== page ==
Transpersonal psychology defines wellness not as the absence of disease but rather as wellbeing deriving from being able to fulfil one's highest potential as a human being. Founded on the perspective that we are more than a body and a brain, transpersonal psychology acknowledges all of who we are: the conscious, the subconscious, the unconscious, as well as consciousness.
It also acknowledges our connection with ourselves, others and with our environment, as well as our power to create reality through perspective and resulting actions. One of its founders, Abraham Maslow, saw the fulfilment of our highest potential, also called self-actualisation, as having a positive impact not only on ourselves, but also on the collective sphere to which we belong. Other experts in the transpersonal domain, such as Ken Wilber, share this view.
Often wrongly perceived as scientifically unfounded or as religious because of its connection to the spiritual, transpersonal psychology takes into account the latest scientific discoveries on the nature of reality and of consciousness, in particular in neuroplasticity, epigenetics and quantum mechanics. These latest discoveries point to the idea that we are powerful because our subjectivity designs our very own, personal, universe.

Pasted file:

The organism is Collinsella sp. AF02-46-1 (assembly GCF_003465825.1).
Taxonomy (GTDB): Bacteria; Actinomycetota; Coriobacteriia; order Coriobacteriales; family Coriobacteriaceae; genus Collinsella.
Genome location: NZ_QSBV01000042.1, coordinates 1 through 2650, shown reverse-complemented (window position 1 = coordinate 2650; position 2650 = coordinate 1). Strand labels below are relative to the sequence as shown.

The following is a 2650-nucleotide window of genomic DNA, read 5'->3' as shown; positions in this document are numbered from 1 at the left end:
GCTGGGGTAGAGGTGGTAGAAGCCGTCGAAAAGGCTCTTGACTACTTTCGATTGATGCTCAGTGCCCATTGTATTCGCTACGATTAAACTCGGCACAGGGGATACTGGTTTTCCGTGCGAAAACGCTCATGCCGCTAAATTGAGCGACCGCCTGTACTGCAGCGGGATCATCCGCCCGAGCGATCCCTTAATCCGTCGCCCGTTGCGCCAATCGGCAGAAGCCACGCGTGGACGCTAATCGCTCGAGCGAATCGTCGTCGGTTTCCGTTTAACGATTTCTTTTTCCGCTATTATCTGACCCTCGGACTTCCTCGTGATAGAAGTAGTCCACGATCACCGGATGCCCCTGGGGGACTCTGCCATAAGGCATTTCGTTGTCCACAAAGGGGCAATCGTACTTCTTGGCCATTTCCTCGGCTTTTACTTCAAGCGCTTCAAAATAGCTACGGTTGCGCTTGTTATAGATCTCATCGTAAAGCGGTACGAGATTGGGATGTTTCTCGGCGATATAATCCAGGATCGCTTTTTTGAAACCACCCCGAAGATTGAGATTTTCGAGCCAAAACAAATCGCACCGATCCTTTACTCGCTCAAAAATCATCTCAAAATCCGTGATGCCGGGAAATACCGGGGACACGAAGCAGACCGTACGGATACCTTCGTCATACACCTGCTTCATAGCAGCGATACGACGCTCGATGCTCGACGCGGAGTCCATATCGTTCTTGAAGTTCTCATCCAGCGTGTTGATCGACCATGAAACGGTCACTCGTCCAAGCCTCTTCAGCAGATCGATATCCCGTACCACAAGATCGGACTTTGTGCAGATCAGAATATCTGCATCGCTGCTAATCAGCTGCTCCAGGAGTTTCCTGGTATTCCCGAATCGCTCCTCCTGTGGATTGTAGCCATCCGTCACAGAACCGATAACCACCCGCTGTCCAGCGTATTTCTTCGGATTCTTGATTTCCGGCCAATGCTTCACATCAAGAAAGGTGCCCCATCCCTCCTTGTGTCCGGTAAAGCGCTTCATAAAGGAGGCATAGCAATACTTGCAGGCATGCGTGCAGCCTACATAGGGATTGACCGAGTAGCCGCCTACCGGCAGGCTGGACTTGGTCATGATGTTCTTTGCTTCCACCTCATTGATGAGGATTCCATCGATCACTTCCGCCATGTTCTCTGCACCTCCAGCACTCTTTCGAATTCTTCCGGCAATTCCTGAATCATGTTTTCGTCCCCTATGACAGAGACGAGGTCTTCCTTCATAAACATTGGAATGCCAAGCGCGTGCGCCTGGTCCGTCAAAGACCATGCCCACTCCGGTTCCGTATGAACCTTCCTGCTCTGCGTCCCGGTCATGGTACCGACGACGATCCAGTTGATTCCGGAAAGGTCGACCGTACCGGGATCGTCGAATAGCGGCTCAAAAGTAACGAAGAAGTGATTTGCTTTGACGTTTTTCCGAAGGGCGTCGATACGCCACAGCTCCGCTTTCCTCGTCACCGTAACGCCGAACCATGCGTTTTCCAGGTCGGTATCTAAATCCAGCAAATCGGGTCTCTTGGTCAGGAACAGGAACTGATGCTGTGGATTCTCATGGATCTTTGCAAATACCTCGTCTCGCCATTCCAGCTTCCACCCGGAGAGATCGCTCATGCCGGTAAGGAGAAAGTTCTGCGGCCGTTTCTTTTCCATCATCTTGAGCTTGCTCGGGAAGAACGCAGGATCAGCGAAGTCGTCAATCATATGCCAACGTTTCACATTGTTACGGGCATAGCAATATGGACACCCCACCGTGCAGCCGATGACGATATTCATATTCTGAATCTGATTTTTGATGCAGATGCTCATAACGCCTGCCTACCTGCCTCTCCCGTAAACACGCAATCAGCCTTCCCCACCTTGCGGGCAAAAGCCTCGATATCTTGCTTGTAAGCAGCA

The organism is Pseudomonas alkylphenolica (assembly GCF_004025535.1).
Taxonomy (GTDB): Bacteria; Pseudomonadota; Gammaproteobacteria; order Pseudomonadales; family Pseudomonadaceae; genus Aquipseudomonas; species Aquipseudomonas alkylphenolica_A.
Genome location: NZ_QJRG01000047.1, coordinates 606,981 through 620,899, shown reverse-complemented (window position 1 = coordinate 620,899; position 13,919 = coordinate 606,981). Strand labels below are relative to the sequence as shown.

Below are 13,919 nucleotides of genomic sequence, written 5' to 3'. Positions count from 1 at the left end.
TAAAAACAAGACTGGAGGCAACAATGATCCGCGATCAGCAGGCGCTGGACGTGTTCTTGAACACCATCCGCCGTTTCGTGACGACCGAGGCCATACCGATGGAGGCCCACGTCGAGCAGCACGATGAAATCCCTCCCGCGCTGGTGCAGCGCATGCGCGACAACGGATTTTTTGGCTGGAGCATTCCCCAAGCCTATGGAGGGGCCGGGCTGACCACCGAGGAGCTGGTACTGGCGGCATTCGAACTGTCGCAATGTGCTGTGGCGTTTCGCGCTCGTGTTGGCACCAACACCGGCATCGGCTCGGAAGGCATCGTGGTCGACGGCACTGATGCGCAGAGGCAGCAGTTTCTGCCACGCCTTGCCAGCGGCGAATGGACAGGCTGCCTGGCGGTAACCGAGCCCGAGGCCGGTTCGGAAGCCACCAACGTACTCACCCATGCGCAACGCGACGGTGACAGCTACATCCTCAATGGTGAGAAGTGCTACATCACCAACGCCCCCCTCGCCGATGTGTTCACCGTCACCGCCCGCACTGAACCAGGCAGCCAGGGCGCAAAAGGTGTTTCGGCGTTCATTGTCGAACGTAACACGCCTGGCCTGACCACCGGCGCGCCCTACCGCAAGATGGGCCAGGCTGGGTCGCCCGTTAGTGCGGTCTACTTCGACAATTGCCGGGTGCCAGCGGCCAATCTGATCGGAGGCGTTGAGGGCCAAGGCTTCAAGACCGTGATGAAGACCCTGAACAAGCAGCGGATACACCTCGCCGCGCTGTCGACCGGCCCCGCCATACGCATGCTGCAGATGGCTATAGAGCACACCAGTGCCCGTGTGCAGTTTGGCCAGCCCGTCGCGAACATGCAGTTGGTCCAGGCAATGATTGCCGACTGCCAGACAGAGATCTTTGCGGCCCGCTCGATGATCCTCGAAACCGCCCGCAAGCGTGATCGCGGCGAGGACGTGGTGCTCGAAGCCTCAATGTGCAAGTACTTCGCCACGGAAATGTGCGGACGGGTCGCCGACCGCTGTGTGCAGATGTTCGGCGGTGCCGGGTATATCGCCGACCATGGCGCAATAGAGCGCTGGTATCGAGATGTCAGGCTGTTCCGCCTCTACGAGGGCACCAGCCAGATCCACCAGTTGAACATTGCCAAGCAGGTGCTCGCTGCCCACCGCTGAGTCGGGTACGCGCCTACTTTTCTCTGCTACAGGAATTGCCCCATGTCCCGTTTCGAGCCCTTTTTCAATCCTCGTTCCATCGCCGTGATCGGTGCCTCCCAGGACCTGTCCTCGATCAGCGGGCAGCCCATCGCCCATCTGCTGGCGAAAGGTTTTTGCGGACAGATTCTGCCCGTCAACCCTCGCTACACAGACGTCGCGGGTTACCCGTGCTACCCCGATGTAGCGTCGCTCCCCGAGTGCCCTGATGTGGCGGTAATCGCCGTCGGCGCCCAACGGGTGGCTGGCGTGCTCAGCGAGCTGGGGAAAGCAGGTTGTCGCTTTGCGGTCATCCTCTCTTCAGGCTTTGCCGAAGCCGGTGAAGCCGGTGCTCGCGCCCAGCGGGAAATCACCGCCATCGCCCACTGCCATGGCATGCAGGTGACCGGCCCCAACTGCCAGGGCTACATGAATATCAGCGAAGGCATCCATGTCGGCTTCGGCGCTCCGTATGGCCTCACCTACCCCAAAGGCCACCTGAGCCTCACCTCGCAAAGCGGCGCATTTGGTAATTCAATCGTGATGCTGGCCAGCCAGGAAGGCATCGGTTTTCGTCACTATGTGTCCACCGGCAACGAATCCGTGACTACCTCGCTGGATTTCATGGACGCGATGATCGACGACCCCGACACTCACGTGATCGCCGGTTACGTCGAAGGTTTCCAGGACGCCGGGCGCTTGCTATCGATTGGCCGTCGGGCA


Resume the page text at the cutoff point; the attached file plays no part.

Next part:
Transpersonal psychology is therefore characterised by integrity: it seeks to reconnect and heal the individual on all levels (the physical, the emotional, the mental, the spiritual, the inter and intra-personal). It also integrates the seen and the unseen, the material and the immaterial, the scientific and the spiritual.